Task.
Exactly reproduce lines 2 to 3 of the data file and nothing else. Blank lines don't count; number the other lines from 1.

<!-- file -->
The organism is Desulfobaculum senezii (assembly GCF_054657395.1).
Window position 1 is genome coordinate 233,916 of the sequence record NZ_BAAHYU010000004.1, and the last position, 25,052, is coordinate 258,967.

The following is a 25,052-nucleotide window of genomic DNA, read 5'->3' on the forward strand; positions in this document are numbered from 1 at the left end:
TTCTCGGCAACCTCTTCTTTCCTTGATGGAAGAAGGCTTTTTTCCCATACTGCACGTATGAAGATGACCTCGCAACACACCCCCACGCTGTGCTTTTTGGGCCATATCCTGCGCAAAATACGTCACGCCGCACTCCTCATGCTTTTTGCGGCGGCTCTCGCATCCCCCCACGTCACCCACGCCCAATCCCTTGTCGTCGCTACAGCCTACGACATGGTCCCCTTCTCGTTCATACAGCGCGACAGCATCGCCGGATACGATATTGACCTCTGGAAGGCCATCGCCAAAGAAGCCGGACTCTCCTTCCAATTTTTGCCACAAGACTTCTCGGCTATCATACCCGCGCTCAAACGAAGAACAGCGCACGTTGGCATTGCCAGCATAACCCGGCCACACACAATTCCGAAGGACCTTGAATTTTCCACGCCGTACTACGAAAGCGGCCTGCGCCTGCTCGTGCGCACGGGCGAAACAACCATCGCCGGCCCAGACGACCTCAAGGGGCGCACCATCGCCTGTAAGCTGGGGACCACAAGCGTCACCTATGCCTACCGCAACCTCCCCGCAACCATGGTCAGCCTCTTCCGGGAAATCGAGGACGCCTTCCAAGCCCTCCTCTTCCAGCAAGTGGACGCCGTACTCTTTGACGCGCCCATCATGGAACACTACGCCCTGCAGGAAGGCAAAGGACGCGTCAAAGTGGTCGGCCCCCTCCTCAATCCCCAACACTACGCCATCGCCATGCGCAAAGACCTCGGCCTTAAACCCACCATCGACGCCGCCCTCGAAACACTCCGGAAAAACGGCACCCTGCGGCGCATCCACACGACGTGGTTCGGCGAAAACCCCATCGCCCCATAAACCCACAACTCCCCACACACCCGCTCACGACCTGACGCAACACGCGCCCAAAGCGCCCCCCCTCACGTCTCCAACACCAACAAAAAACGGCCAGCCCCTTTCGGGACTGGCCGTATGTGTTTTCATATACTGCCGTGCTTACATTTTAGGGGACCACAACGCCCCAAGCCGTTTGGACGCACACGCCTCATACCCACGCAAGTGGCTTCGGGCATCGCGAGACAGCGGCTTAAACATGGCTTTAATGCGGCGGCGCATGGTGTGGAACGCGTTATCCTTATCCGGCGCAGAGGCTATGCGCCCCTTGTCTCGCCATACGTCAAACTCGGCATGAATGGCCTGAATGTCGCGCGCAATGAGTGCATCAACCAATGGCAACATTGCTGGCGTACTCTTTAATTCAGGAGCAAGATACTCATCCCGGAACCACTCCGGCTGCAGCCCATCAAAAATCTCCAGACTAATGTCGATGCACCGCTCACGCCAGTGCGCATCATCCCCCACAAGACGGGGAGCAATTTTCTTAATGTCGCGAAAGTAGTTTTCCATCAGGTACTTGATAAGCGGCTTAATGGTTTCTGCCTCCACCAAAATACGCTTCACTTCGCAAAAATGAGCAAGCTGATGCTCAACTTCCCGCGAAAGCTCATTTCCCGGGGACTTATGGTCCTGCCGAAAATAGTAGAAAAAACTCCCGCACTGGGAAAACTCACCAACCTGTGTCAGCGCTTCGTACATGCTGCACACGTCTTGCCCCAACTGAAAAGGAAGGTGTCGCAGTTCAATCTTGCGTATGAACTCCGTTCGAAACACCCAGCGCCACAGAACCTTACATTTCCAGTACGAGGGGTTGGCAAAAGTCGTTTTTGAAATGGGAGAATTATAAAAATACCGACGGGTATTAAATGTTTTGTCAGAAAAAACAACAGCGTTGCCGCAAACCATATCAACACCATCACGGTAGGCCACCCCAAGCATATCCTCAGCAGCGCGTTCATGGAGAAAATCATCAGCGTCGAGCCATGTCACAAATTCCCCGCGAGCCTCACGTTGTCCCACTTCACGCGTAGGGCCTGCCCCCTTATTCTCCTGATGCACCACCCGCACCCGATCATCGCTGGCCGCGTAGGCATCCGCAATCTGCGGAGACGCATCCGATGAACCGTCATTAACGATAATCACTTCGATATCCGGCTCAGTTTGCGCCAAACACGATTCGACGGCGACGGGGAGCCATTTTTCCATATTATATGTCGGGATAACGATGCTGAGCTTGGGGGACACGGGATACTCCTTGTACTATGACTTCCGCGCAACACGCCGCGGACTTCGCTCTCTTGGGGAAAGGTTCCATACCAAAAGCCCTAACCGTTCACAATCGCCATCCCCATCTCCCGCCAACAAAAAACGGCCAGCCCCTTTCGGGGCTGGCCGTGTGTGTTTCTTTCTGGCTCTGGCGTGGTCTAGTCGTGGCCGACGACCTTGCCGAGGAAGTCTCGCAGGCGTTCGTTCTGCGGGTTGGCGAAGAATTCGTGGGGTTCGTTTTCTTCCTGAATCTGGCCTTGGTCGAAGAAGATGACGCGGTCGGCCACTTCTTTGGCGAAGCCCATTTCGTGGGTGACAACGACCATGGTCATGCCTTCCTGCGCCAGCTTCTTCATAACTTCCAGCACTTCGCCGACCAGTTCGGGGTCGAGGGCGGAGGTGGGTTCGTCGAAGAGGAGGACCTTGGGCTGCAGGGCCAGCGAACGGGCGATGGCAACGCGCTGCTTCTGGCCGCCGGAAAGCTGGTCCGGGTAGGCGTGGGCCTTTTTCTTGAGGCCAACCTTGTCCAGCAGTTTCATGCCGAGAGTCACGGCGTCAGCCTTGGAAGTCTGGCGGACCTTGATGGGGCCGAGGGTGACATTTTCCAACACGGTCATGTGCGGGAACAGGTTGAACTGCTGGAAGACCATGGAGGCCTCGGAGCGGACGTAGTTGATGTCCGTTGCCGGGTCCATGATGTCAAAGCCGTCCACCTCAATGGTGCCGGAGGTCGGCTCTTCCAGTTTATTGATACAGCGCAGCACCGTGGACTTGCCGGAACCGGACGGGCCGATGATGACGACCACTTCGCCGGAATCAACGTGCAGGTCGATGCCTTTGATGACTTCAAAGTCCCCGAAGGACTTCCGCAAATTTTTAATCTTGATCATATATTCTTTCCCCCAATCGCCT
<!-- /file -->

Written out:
Window position 1 is genome coordinate 233,916 of the sequence record NZ_BAAHYU010000004.1, and the last position, 25,052, is coordinate 258,967.

The following is a 25,052-nucleotide window of genomic DNA, read 5'->3' on the forward strand; positions in this document are numbered from 1 at the left end: